Queen marks Edward VIII's abdication at Windsor Castle
The Queen is expected to spend the weekend at Windsor Castle to mark the 75th anniversary of Edward VIII's abdication.
Edward VIII renounced the throne on 10 December 1936 to be with American divorcee Wallis Simpson.
As a result his brother, the Duke of York - the Queen's father - became King George VI.
It was from Windsor Castle that the Queen's uncle addressed the nation about his decision to abdicate.
On 11 December 1936 Edward VIII declared in his historic radio speech: "You must believe me when I tell you that I have found it impossible to carry the heavy burden of responsibility and to discharge my duties as king as I would wish to do without the help and support of the woman I love."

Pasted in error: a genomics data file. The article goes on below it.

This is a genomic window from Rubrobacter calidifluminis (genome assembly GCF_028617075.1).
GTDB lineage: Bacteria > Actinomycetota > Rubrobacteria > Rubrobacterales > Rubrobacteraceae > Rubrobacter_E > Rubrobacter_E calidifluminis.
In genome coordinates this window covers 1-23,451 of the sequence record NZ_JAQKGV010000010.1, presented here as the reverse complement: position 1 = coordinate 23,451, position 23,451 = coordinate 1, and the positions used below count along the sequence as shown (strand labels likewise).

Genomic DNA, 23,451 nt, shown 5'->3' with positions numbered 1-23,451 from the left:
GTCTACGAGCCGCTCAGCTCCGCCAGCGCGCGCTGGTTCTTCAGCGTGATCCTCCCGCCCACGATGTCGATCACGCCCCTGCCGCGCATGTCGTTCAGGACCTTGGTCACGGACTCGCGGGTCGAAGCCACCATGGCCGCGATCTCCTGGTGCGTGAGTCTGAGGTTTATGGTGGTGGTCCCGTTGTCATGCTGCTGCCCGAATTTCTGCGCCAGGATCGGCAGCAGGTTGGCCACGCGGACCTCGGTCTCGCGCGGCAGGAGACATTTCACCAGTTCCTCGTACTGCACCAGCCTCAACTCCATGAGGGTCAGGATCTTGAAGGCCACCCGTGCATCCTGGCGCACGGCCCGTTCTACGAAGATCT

The Queen - then Princess Elizabeth - was 10 years old at the time.
When he was king, Edward VIII was Supreme Governor of the Church of England.
The church would not sanction a remarriage of someone whose former spouse was still alive.
Although Edward VIII pushed for a "morganatic marriage" to Mrs Simpson, under which she would have no claim on his rights, the government would not accept this and he decided to abdicate.
His reign lasted 325 days and he was never crowned.
Edward VIII and Mrs Simpson married in June 1937 and became the Duke and Duchess of Windsor.
The duke died in 1972 and the duchess in 1986 and they are buried beside each other at the royal burial ground in Frogmore, Windsor.